Love for Wesleyan: Becky Wilhite Foor
By Becky Wilhite Foor
As I look back, I can see that I was meant to go to Tennessee Wesleyan for my college education. Born and raised in Knoxville, Tennessee, many of my classmates were headed to the University of Tennessee, but I was a bit anxious about attending classes of several hundred students. My thought was to go to a bit smaller school for my first two years, then transfer to UT. I applied to East Tennessee State, was accepted, and assigned a roommate, but I realized I knew no one there or planning to go there. Again, I felt that it was just not the right place for me. Listening to friends about their school choices, I did know several that were headed to Tennessee Wesleyan. I applied, was accepted, and had a feeling of peace come over me that this was the right decision to at least start my college years. So, in the fall of 1965, I headed to Athens.
Within my first several days of being on campus, I knew that it was the place for me to be at that time. I enjoyed meeting new people and I especially liked that my class sizes were no more than 30 students, if that. Campus activities called to me and I soon had many things to do, along with studying. I was fortunate enough to be selected as an Ambassador for the school as a representative to visitors, whether they be potential students with their parents or visiting board members. It gave me a chance to learn even more about the school and to share that with others.
Other activities took my time as well, but the memory that stands out the most was an actual job I had on campus. I worked, part time, for the chaplain on campus, Rev. Bob Irwin. I answered his phone and typed bulletins for chapel. What I remember the most was the time he gave to me. He was a true friend, listening, asking, and just being there. My own father had died before my fourth birthday and Bob Irwin became a father figure to me. He was supportive, encouraging me to seek my own way, probably one of the reasons I stayed at Wesleyan for all four years of college. I appreciated the smaller classes and the camaraderie, so I really did not consider moving back to Knoxville for UT.
After graduation in 1969, I headed to Orlando, Florida for my first teaching job at a local elementary school. While there, I became involved in Young Life as a counselor and even accompanied high schoolers across country to a Young Life camp in Colorado the summer of 1970. Yet I never lost touch with Bob Irwin. He knew that I was looking for a summer job in 1971, so he contacted a fellow pastor, Rev. Bill Kilday, who would be heading up the YMCA camp in my area of Florida and I was hired. It was that year that I met my future husband, Bob Foor, this time through my Young Life connections. We were married that December; and, yes, Pastor Bob Irwin performed our wedding ceremony.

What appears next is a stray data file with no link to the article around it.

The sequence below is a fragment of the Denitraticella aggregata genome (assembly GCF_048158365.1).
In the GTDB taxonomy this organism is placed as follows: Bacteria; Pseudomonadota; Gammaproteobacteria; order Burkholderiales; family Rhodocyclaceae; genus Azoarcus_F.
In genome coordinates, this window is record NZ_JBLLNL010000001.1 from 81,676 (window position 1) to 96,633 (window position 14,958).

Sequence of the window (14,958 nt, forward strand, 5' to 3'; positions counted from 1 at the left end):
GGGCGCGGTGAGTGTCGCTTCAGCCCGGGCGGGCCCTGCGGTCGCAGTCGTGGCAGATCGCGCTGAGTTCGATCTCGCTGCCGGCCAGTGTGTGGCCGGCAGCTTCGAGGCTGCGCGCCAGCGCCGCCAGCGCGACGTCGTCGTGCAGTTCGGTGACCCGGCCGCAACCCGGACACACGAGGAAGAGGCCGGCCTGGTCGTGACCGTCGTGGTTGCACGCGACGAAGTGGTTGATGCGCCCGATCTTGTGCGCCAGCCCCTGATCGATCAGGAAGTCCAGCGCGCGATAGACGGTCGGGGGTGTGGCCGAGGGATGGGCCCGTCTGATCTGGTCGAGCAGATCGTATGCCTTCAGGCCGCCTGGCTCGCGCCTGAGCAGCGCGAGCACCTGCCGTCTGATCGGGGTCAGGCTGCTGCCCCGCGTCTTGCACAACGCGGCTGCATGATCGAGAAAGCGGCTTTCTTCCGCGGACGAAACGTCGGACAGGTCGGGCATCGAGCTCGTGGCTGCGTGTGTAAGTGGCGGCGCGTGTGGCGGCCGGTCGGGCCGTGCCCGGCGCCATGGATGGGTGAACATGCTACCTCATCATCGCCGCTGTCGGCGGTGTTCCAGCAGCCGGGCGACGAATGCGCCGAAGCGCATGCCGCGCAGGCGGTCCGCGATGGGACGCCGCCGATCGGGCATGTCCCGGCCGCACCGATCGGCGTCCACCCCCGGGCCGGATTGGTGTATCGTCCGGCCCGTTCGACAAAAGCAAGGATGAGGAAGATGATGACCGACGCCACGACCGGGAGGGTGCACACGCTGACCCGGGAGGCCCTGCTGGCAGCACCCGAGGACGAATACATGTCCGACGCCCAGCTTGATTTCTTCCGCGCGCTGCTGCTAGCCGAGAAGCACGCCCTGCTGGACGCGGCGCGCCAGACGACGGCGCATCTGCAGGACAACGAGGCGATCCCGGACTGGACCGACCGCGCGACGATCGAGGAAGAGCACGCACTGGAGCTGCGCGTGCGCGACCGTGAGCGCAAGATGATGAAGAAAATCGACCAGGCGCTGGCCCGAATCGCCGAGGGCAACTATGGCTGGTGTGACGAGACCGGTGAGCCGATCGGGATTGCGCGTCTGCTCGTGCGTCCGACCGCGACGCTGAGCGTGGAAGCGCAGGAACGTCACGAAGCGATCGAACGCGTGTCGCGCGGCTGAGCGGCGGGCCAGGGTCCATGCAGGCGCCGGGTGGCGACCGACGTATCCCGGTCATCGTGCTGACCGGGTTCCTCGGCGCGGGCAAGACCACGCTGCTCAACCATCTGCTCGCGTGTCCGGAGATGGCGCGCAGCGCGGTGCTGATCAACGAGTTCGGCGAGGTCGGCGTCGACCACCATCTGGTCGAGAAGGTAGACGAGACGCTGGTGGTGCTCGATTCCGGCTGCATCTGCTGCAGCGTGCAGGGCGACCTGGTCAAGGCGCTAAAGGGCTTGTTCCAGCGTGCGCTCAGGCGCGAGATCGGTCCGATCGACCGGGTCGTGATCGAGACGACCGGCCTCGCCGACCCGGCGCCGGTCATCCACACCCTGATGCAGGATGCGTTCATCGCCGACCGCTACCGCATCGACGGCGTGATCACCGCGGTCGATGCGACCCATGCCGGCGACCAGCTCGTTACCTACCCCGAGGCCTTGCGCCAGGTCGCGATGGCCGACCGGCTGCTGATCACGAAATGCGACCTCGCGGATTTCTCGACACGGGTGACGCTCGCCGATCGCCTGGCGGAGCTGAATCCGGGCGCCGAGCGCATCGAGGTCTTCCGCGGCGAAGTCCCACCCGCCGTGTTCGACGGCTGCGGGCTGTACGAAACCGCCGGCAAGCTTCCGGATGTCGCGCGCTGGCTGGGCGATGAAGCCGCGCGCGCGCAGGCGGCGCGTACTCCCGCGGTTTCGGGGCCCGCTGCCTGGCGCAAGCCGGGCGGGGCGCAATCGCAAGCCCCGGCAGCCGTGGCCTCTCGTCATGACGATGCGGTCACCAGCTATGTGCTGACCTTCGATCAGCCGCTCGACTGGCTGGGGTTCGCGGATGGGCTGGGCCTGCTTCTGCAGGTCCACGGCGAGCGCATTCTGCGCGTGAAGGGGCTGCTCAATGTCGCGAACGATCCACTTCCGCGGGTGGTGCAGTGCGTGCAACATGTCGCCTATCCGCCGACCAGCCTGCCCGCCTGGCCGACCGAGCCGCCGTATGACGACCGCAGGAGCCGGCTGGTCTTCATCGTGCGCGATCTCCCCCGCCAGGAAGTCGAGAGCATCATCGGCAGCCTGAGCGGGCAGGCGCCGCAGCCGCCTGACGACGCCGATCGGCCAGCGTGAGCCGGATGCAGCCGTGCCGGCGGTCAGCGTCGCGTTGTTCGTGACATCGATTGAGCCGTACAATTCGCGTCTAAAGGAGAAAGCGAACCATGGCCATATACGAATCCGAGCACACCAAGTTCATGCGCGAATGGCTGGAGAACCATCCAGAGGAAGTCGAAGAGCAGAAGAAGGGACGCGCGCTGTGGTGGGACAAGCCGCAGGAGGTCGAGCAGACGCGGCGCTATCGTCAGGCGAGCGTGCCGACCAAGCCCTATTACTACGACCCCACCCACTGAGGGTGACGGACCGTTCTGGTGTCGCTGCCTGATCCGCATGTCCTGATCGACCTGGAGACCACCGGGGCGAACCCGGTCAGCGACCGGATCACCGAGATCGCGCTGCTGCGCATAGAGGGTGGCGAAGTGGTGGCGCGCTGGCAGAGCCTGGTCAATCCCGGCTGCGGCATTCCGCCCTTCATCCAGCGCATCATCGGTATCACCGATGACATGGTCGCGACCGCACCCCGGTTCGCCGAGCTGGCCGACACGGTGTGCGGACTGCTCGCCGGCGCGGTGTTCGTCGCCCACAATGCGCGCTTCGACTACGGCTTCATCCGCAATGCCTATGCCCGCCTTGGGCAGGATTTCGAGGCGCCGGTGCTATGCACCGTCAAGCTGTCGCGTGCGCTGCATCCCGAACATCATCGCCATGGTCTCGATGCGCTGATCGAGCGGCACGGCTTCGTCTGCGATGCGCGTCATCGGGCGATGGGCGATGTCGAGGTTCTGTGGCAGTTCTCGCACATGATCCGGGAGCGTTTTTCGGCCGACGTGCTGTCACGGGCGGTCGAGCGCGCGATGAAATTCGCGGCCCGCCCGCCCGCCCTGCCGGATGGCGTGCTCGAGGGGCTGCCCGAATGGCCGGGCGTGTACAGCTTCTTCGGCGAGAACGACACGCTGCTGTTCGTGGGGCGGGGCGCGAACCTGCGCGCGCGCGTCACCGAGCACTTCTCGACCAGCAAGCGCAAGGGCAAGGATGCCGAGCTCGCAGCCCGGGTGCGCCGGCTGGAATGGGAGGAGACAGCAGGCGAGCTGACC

Four years later found us moving to northern Virginia for my husband’s job. I continued to teach along with raising our two sons there, but I would travel back to Knoxville to visit family. Years later, my mother went to an assisted living facility. Imagine my surprise when I received a phone call from her telling me about a new neighbor assigned to the room next to hers. It was Bob Irwin! We had lost touch over the 40 years due to various moves on both our parts, but there he was. I was delighted to see him again. His wife said, “Bob, remember Becky Wilhite? Here she is!” He replied, “The Becky I know is much younger!” We all laughed and had a dear time visiting. His memory was not the same, but every time I visited, he would be singing hymns in his room or counseling people in the main room. That had not changed for him; his belief in God and helping others was still a strong part of his life.
We have since moved to south central Pennsylvania and I retired from teaching. Who knew that this Tennessee girl would be living in a small rural area? My husband and I are involved in church and our community. Our two sons and their families s have remained in the northern Virginia area which is not far away.
I have so many wonderful memories of campus life at Tennessee Wesleyan where I received many learning opportunities, from the classrooms, the professors, the students and friends, various activities, and, of course, Bob Irwin. So, you can see why I feel I was meant to be at Tennessee Wesleyan.